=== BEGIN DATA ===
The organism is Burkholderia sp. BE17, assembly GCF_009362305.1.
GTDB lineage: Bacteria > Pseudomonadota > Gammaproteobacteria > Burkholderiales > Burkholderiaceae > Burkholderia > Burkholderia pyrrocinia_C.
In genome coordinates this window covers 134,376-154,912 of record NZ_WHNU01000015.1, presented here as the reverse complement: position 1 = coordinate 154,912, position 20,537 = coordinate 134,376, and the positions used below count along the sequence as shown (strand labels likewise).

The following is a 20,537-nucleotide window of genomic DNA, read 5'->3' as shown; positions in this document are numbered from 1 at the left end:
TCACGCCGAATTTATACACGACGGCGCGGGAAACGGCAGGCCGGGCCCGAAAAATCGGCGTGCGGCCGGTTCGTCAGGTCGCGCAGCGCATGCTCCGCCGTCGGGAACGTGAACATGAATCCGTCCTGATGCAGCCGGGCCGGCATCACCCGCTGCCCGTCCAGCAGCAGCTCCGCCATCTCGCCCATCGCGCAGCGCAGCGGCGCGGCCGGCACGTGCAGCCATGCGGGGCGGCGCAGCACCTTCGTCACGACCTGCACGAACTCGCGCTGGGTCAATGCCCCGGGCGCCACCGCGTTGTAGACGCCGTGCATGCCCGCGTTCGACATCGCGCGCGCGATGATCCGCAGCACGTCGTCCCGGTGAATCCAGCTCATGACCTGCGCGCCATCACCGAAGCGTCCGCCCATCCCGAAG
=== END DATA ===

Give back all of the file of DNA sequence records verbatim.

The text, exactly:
The organism is Burkholderia sp. BE17, assembly GCF_009362305.1.
GTDB lineage: Bacteria > Pseudomonadota > Gammaproteobacteria > Burkholderiales > Burkholderiaceae > Burkholderia > Burkholderia pyrrocinia_C.
In genome coordinates this window covers 134,376-154,912 of record NZ_WHNU01000015.1, presented here as the reverse complement: position 1 = coordinate 154,912, position 20,537 = coordinate 134,376, and the positions used below count along the sequence as shown (strand labels likewise).

The following is a 20,537-nucleotide window of genomic DNA, read 5'->3' as shown; positions in this document are numbered from 1 at the left end:
TCACGCCGAATTTATACACGACGGCGCGGGAAACGGCAGGCCGGGCCCGAAAAATCGGCGTGCGGCCGGTTCGTCAGGTCGCGCAGCGCATGCTCCGCCGTCGGGAACGTGAACATGAATCCGTCCTGATGCAGCCGGGCCGGCATCACCCGCTGCCCGTCCAGCAGCAGCTCCGCCATCTCGCCCATCGCGCAGCGCAGCGGCGCGGCCGGCACGTGCAGCCATGCGGGGCGGCGCAGCACCTTCGTCACGACCTGCACGAACTCGCGCTGGGTCAATGCCCCGGGCGCCACCGCGTTGTAGACGCCGTGCATGCCCGCGTTCGACATCGCGCGCGCGATGATCCGCAGCACGTCGTCCCGGTGAATCCAGCTCATGACCTGCGCGCCATCACCGAAGCGTCCGCCCATCCCGAAG